Last week, average mortgage rates fell across most loan categories, according to the latest survey from the Mortgage Bankers Association. In fact, rates for 30-year fixed-rate loans with both conforming and jumbo balances fell, as did interest rates on 15-year fixed-rate loans. Loans backed by the Federal Housing Administration rose slightly. For most of this year, mortgage rates have hovered near historic lows, providing incentive to buyers who may have otherwise been scared off by higher home prices and increased buyer competition. So what does the future hold for mortgage rates? Well, Michael Fratantoni, MBA’s chief economist and senior vice president for research and industry technology, says any increases over the next few years should be gradual. “Rate increases through 2017 and 2018 will likely be gradual, as Chair Yellen and the Fed have indicated that they are going to be cautious going forward,” Fratantoni said. “Historically low, and in some cases negative, rates around the world continue to put downward pressure on longer-term U.S. rates … We expect that the 10-year Treasury rate will stay below three percent through the end of 2018, and 30-year mortgage rates will stay below 5 percent over the same period.” More here.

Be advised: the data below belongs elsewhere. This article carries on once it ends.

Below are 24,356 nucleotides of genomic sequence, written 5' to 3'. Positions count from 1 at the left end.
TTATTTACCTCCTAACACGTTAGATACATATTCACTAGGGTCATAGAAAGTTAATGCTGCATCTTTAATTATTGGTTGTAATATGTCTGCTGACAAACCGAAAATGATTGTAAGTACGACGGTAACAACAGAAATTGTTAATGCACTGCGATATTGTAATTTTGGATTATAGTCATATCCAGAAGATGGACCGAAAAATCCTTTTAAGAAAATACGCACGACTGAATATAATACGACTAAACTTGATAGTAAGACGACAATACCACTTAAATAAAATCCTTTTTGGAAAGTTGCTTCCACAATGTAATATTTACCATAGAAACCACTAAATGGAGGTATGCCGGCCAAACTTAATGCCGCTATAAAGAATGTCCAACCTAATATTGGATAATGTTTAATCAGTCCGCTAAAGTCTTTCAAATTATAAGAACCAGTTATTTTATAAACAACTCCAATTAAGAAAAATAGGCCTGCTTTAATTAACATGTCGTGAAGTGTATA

Having a car isn’t really a choice for a lot of Americans – and even some of us that are lucky enough to choose whether or not to have a car decide to have one. Put simply, cars are a fact of life for most us. So it comes as no surprise that an analysis of Census Bureau construction data done by the National Association of Home Builders found that an increasing number of new homes have garages and the size of those garages is also on the rise. For example, the share of homes with a three or more car garage jumped from 11 percent in 1992 to 20 percent in 2005. And, in the past decade, new homes built without a garage have become almost non-existent. Robert Dietz, NAHB’s chief economist and senior vice president for economics and housing policy, breaks down the numbers in a recent article. “For new single-family completions in 2015, 61 percent of homes offered a two-car garage,” Dietz writes. “Another 24 percent of homes possessed a garage large enough to hold three or more cars. Just 6 percent of newly-built homes had a one-car garage, and only 1 percent possessed a carport. Another 9 percent of new homes had no garage or carport.” Additionally, of the 9 percent of homes without a garage, 23 percent were townhomes. More here.